New Study Highlights Flaws in I-80 Tolling Plan
A new study on the impact of tolling I-80 in Pennsylvania by Grove City College economist Tracy Miller highlights several flaws in the Pennsylvania Turnpike Commission’s plan to toll the interstate under Act 44.
The analysis finds that drivers on Interstate 80 already pay $50 million more in gas taxes and driver fees for the miles driven on the highway ($130 million to $80 million). Thus the proposed toll
is better understood as a tax or tariff, since much of the revenue will be used for purposes other than maintaining and improving Interstate 80 and since vehicles that use Interstate 80 already pay for using it via fuel taxes and other taxes.
The study also find that targeting the proposed tolling to “out of state” drivers would still impact Pennsylvania businesses and residents – as higher shipping and driving costs would be passed on to consumers and producers. Specific industries such as dairy, lumber, manufacturing, and tourism would be hit by the “dead weight loss” of the new tolls.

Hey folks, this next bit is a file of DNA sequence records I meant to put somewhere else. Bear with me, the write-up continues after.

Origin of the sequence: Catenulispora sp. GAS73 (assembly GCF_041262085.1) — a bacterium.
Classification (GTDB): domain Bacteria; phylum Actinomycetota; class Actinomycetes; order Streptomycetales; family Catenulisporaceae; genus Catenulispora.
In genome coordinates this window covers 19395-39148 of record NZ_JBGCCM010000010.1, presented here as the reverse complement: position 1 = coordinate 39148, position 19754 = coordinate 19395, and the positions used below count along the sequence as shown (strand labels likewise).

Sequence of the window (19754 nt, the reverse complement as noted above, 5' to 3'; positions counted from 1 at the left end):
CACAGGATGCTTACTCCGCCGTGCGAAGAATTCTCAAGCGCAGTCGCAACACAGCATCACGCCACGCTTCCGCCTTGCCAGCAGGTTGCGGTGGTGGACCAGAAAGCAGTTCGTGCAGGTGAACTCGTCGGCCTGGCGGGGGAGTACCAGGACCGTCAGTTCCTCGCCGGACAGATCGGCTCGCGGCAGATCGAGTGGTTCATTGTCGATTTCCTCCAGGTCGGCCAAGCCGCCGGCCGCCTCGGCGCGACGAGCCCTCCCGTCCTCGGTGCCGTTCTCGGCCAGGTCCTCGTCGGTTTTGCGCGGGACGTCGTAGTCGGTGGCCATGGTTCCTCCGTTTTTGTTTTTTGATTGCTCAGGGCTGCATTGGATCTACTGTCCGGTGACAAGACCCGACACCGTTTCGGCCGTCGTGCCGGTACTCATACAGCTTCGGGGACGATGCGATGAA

The report also looks at the diversion effect – which includes both short diversions to get around toll plazas, and more trips on routes like US 422 and 22. The proposed tolling of I-80 would result in a large number of trucks diverting to these roads, which were not designed for long-distance trucking, and subsequently lead to an increase in motor vehicle fatalities and injuries.
Along with the full report, the executive summary and PowerPoint presentation are available online courtesy the Clarion County Economic Development Corporation.
There are also news stories on the I-80 tolling report and the Turnpike Commission’s tolling plans in the Tribune Review and Post Gazette.